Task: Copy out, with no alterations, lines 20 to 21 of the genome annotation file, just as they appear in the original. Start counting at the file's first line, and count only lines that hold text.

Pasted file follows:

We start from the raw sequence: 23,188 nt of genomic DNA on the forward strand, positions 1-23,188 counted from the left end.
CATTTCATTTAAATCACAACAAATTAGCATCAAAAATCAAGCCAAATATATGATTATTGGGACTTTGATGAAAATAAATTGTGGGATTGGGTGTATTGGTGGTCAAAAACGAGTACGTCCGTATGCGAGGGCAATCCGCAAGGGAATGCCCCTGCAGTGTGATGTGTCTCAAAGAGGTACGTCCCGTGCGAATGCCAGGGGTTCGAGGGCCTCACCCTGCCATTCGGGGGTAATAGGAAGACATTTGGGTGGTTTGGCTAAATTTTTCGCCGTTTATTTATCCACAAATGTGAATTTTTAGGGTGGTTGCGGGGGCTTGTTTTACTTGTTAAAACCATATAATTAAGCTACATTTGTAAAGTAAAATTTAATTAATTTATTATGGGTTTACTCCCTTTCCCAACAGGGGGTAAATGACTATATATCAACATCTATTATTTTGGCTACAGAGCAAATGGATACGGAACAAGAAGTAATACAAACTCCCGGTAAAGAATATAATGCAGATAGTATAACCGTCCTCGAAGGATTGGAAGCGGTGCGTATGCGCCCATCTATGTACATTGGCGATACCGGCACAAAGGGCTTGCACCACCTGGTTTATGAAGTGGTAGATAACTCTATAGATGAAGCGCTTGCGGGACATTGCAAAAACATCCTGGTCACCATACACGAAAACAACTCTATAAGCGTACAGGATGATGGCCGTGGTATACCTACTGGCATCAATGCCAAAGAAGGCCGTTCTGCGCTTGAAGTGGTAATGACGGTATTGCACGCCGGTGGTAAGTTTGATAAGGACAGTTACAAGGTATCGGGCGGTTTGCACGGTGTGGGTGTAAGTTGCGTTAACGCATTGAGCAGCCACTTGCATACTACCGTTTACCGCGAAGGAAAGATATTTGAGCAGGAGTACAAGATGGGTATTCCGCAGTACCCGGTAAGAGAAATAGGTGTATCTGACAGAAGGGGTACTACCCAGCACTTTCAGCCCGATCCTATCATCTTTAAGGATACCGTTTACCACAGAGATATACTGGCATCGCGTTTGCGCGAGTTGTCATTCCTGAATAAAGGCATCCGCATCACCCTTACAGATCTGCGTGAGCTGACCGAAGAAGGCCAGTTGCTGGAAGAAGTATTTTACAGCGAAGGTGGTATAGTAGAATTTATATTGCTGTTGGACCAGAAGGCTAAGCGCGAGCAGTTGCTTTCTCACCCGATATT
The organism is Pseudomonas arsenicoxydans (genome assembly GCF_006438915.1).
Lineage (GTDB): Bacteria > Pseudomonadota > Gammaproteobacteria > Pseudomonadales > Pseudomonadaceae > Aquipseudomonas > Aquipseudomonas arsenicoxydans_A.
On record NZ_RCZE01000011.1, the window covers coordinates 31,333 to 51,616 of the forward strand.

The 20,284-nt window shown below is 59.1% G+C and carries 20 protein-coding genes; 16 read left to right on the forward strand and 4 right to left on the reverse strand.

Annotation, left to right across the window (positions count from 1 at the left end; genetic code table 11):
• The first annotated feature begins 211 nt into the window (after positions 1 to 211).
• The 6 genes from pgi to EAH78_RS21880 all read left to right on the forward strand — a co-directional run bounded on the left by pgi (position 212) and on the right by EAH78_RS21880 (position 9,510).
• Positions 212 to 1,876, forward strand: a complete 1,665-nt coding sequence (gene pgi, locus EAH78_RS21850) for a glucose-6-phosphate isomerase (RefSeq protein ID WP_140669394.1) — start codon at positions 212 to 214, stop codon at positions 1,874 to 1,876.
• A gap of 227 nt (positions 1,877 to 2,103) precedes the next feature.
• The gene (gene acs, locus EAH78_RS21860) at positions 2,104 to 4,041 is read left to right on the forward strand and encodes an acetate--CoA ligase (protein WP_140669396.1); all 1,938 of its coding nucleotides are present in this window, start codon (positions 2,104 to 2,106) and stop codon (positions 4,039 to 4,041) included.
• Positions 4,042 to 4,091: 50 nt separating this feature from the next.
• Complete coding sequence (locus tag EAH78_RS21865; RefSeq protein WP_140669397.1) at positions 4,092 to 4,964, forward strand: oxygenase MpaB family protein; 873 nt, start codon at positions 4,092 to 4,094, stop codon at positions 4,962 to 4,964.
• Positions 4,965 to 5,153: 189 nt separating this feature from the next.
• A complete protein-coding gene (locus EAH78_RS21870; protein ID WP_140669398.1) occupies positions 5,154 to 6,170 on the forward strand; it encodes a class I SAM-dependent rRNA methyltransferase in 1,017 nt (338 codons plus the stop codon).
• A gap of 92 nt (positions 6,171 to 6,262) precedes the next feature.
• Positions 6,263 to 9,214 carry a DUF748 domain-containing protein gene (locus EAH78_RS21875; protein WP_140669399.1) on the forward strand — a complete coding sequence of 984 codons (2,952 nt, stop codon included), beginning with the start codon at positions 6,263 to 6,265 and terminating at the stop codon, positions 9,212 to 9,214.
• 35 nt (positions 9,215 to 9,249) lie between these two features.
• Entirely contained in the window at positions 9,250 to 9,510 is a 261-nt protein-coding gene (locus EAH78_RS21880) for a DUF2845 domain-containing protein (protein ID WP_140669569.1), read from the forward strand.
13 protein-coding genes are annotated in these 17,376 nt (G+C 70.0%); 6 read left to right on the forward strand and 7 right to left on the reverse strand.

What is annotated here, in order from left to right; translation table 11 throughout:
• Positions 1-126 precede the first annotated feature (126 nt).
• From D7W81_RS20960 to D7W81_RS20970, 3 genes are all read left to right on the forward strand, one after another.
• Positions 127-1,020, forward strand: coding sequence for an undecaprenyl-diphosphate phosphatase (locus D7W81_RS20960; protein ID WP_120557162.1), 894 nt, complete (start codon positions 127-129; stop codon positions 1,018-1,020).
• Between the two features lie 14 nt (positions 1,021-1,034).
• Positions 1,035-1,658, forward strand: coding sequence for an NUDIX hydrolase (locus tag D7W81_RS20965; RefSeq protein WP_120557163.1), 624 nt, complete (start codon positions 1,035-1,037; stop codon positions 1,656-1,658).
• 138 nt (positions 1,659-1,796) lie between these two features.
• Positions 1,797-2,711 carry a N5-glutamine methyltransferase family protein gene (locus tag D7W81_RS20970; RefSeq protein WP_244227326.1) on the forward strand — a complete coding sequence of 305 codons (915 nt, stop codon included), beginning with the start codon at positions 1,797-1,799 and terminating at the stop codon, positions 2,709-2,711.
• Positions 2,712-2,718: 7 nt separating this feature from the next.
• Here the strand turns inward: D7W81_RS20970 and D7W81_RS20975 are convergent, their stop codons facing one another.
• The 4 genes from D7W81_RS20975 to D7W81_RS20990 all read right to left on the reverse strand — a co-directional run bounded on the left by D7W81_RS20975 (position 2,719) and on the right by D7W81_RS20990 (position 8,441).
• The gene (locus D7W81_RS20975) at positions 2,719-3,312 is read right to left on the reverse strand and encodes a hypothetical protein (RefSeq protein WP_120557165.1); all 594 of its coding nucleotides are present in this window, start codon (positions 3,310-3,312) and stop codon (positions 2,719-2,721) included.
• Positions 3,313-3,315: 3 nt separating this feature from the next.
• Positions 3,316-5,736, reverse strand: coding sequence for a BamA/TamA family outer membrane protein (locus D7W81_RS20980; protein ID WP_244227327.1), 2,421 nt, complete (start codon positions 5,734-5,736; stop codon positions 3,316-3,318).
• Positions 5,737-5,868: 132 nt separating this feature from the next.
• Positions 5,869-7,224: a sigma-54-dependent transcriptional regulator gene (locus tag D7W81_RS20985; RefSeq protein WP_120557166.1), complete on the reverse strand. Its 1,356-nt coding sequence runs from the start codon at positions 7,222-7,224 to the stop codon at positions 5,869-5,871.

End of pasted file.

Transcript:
• Entirely contained in the window at positions 9,250 to 9,510 is a 261-nt protein-coding gene (locus EAH78_RS21880) for a DUF2845 domain-containing protein (protein ID WP_140669569.1), read from the forward strand.
13 protein-coding genes are annotated in these 17,376 nt (G+C 70.0%); 6 read left to right on the forward strand and 7 right to left on the reverse strand.